Candle holder: When is a candle holder more than a candle holder? Underground in tunnels, the miner's candlestick could be jammed between timbers, wedged into rocky crevices, hung on a ledge, or set on a flat surface.
The candles gave light, but they were also a time telling device. Miners would not take an expensive pocket watch into the mine tunnels where it might get damaged by gritty dust. A candle burned at a relatively even rate and indicated the passage of time by the remaining height of the burning taper.
When the candle burned down to a certain level it was time to stop for lunch, and time to replace the candle. It also was in an indicator or air quality, since candle flames (and miners) tend to fade with a lack of oxygen.
Room for Five Mice.
Rat and mouse traps: People did not want mice or rats in their houses and barns, but there were were no rat traps in the mines.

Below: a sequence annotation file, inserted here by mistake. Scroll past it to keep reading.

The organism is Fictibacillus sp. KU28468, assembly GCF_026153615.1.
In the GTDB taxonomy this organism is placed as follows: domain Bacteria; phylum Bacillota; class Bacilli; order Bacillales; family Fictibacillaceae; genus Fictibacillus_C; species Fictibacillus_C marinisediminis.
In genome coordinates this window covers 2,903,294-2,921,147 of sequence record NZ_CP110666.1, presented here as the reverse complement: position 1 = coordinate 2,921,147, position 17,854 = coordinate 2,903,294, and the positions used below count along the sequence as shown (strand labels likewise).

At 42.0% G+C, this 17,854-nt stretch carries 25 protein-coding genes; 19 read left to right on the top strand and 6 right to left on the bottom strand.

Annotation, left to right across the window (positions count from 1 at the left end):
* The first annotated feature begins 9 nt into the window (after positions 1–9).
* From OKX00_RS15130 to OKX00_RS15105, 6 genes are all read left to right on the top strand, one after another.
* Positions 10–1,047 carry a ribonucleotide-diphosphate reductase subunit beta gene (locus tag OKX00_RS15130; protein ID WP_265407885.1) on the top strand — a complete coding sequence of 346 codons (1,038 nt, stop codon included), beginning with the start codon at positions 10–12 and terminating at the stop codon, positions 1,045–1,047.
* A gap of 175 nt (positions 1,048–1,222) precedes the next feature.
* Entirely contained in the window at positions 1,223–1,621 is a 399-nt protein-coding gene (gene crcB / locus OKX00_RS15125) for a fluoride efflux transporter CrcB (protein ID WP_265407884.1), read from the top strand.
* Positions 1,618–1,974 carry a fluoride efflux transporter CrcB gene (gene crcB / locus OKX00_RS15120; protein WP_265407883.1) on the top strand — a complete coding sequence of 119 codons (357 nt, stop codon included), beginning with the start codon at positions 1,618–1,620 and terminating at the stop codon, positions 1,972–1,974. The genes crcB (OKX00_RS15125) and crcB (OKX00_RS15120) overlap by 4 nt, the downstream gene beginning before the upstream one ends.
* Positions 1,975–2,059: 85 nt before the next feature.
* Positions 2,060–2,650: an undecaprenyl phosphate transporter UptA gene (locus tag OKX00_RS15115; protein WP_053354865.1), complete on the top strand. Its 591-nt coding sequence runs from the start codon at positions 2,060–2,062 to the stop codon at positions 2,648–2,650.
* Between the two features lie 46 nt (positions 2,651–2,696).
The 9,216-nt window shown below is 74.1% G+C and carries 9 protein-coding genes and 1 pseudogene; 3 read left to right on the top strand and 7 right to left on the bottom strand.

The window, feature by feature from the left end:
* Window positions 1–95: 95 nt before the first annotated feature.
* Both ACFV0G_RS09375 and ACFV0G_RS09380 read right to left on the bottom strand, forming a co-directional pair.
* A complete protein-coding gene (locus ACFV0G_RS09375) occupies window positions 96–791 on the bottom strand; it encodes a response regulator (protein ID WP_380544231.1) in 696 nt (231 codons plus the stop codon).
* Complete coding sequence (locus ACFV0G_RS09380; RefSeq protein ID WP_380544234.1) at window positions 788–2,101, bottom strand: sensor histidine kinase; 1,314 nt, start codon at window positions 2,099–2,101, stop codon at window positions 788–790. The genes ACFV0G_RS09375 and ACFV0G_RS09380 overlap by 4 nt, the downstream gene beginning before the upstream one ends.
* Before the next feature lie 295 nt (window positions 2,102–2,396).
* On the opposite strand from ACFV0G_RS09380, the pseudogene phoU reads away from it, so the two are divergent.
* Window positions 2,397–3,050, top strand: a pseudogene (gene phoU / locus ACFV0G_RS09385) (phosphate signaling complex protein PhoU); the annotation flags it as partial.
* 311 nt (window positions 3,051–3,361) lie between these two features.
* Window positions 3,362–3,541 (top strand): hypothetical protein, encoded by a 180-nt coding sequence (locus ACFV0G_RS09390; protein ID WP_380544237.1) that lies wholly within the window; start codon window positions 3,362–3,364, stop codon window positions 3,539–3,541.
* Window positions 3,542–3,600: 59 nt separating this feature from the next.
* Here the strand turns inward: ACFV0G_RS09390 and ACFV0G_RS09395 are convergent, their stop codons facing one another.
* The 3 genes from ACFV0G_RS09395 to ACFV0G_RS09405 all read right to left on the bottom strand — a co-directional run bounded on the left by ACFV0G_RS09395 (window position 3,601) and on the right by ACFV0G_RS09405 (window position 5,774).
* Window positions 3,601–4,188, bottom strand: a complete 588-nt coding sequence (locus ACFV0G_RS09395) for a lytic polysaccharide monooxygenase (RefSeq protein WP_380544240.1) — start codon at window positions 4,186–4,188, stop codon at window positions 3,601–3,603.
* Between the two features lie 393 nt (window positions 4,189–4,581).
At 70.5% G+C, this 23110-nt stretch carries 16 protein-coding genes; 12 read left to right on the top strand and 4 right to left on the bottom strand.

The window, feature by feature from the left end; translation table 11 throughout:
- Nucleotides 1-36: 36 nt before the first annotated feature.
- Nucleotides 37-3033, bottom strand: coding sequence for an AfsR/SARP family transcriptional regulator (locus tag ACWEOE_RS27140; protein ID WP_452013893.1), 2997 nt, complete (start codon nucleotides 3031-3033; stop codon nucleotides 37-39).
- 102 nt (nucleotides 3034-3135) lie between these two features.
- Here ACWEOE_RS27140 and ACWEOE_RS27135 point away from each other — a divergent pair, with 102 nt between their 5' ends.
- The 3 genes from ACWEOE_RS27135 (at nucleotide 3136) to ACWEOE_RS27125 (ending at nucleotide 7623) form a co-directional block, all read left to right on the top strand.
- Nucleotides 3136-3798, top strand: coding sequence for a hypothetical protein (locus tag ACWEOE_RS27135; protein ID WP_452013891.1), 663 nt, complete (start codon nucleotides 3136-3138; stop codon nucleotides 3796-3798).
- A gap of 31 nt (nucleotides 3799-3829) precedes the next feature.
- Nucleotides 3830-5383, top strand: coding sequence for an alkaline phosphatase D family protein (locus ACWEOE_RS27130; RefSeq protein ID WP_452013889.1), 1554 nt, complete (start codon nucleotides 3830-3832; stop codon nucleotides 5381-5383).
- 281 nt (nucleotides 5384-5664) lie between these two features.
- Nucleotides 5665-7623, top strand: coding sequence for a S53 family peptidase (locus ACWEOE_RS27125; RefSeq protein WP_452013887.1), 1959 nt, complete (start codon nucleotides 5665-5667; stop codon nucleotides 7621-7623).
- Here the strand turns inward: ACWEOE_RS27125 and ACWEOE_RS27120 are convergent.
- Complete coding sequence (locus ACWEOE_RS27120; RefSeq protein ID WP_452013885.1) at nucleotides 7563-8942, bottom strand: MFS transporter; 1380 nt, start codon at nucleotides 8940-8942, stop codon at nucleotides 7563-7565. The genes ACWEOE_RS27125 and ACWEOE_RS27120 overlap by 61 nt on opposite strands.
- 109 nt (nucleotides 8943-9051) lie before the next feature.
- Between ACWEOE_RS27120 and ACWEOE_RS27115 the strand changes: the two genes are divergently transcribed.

Would you want to spend your work day with a bunch of rats? Maybe you already do? The Miners did, and even brought extra bits of bread cheese or sausage to share with the sneaky rodents at lunch break.
The sensitive tiny toes and whiskers of rats could detect the slightest tremor, of impending earthquake or cave-in. When the rats made a bee-line for the exit, miners were close behind.
The four customer mouse trap: This model has room for a mouse family of four and though it might trap the tiny rodents, it does not look particularly lethal. Perhaps it was a "catch and release" model. In any case it's sort of hard to imagine that a fourth mouse, after seeing all the tails and mouse behinds protruding from three sides of the device, would decide to stick his head in the fourth hole.
The "Thunder Pot"
Also called a "chamber pot", this item might be hidden under the bed in the bedchamber. The elegant porcelain chamber pot in the Mariposa Museum is too pretty to be hidden, but apparently not terribly rare.
Several visitors have mentioned seeing one like it before, but museum guides are usually too polite to inquire about the extent of anyone's familiarity with the item.